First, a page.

On 24 January, the Islamic Republic of Iran marked its 44th anniversary of the revolution that deposed the secular government of Shah Mohammed Pahlavi, which thus gave birth to one of the most notorious regimes in modern history.
What was somewhat baffling, following the recent brutal repression of human rights activists after twenty-two-year-old Mahsa Amini died from her injuries from beatings by religious morality police for not wearing the hijab, was the presence of Hungarian Ambassador Zoltán Varga-Haszonits in Tehran to celebrate the revolution—his Polish colleague Maciej Fałkowski was also present; public officials from Austria and Slovakia in Austria also held a reception in Vienna a few days prior to commemorate the event. United Nations Secretary General Antonio Guterres recently congratulated Iranian President Ebrahim Raisi on the National Day of the Islamic Republic of Iran, which officially recognised the change from the Pahlavi dynasty into an Islamic theocracy.
A couple of months earlier, Hungarian Minister of Foreign Affairs and Trade Péter Szijjártó met and signed and economic agreement with his Iranian counterpart
to develop bilateral economic ties in the framework of a ‘policy of common sense and pragmatism’.
As Szijjártó stated:
‘We want Iran to be able to return to the framework of peaceful cooperation within the international community as soon as possible. As the global economy now faces big challenges, we think that the economy could provide the initial impetus for that return.’
Both countries appear to be on equal footing as is evident from the 45 per cent increase in the volume of bilateral trade in 2021 to 55 per cent last year, as a result of an increase in Hungarian textile and pharmaceutical exports and plastics imports from Iran. In addition, approximately 2,000 Iranian students are attending university courses in Hungary, primarily in health sciences and the economy; 150 of them have been granted scholarships by Budapest.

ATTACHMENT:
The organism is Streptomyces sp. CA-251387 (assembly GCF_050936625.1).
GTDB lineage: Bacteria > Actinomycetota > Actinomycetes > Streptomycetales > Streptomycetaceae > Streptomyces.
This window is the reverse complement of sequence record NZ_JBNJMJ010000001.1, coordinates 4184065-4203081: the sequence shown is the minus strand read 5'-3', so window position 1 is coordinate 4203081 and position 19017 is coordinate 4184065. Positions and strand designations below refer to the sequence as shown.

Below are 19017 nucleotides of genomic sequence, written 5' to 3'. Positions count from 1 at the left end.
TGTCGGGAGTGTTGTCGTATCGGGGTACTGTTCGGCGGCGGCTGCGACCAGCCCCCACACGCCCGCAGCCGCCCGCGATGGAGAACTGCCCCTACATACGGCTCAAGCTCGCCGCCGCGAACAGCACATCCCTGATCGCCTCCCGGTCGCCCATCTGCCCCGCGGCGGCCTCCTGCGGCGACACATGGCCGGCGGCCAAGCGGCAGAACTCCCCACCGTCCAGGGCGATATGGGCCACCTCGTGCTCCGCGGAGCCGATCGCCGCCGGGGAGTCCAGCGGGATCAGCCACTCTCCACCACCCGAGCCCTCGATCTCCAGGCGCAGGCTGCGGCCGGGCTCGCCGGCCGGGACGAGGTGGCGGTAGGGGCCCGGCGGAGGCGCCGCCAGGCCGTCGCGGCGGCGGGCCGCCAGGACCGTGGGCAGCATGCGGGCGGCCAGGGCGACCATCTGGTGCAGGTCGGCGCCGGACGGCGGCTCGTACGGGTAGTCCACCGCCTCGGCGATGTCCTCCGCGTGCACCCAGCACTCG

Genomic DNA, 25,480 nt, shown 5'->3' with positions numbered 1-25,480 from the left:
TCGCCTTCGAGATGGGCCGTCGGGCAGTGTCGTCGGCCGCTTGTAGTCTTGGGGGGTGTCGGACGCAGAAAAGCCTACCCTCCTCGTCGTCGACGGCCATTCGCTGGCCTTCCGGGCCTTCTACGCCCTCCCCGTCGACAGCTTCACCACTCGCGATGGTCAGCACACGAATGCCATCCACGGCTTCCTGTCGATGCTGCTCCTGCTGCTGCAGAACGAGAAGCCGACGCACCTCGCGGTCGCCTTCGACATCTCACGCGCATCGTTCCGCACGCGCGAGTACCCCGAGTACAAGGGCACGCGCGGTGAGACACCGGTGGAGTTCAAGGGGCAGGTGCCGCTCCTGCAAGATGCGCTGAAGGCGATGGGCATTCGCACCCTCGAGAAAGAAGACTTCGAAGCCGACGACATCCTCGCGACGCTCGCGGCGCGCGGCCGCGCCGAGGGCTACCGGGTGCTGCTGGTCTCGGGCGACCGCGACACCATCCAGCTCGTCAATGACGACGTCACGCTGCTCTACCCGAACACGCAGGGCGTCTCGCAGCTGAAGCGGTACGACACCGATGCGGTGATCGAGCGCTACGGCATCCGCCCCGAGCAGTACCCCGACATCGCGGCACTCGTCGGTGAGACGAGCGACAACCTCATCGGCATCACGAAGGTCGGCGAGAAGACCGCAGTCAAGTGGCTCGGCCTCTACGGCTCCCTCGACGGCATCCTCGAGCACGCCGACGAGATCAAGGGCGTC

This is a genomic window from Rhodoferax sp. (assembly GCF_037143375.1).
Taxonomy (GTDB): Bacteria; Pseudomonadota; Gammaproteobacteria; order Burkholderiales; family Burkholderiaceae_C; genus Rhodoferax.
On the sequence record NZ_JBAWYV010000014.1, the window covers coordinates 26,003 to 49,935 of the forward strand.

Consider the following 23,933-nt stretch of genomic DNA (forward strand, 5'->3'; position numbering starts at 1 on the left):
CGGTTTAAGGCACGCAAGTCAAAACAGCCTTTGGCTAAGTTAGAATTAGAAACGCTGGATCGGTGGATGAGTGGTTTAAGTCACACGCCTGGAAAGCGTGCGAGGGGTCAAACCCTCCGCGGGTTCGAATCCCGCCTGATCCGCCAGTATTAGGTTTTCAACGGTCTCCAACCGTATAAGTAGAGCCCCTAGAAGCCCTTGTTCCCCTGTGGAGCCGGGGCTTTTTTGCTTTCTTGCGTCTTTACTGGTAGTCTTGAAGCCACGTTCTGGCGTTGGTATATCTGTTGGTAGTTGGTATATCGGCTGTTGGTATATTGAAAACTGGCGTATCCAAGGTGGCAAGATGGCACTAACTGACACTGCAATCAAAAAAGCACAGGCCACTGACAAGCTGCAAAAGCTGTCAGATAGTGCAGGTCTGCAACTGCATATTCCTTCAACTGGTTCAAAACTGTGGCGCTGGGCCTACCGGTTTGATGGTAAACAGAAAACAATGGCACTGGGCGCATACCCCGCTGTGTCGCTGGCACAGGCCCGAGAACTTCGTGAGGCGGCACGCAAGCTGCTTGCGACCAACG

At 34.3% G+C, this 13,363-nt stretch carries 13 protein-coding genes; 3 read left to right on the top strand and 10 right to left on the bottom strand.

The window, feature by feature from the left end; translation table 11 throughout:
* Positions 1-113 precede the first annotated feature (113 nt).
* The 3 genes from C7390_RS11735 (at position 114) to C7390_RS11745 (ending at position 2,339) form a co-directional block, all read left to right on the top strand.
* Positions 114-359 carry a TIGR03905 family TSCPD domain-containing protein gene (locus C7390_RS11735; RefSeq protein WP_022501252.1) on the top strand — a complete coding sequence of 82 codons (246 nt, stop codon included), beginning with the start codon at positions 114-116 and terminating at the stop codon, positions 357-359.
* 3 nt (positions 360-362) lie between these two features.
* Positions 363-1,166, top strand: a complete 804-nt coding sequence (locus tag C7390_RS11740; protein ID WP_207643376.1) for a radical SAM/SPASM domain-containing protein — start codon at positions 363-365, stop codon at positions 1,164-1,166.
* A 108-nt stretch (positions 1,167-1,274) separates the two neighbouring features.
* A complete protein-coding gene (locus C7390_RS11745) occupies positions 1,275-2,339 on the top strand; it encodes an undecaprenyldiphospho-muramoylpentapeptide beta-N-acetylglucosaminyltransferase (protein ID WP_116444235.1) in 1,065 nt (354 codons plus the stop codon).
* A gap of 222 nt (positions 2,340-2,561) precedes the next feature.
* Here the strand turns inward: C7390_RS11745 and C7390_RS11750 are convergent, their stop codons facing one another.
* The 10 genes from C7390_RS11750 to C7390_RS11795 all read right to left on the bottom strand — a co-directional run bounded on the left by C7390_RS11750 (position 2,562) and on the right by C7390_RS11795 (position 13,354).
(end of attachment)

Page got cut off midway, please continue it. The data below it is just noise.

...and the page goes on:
Puzzling as this might all sound, one would think that Hungary would have at least raised the issue of human rights violations in Iran, especially since Orbán has been a salient defender of the institution of the family, specifically against the LGTBQ+ agenda of the European Union and the United States.
The Hungarian (and Polish) diplomatic presence in Tehran calls to mind a bit of former US Secretary of State and National Security Adviser Henry Kissinger’s publication A World Restored: The Politics of Conservatism in a Revolutionary Age, which essentially called for a détente (French word for ‘relaxation’), i.e., realpolitik.
Essence of Kissinger’s Realpolitik?
Based on the international diplomatic conference at the Congress of Vienna (1814-1815), which was called to reconstitute the European political order after the downfall of the French Emperor Napoleon, Kissinger argued that
‘legitimacy’ in international affairs rested on establishing a balance between powerful states rather than promoting justice.
This was the foundation of his détente or realpolitik policy as both public servant and political adviser to many presidents. It consists off a non-confrontational approach with potentially hostile countries, even at the expense of human rights, or compromising intrinsic liberal values in pursuit of their interests abroad.
In a 2009 interview, Kissinger explained realpolitik in these words:
‘Cynics treat values as equivalent and instrumental. Statesmen base practical decisions on moral convictions. It is always easy to divide the world into idealists and power-oriented people. The idealists are presumed to be the noble people, and the power-oriented people are the ones that cause all the world’s trouble. But I believe more suffering has been caused by prophets than by statesmen. For me, a sensible definition of realpolitik is to say there are objective circumstances without which foreign policy cannot be conducted. To try to deal with the fate of nations without looking at the circumstances with which they have to deal is escapism. The art of good foreign policy is to understand and to take into consideration the values of a society, to realize them at the outer limit of the possible.’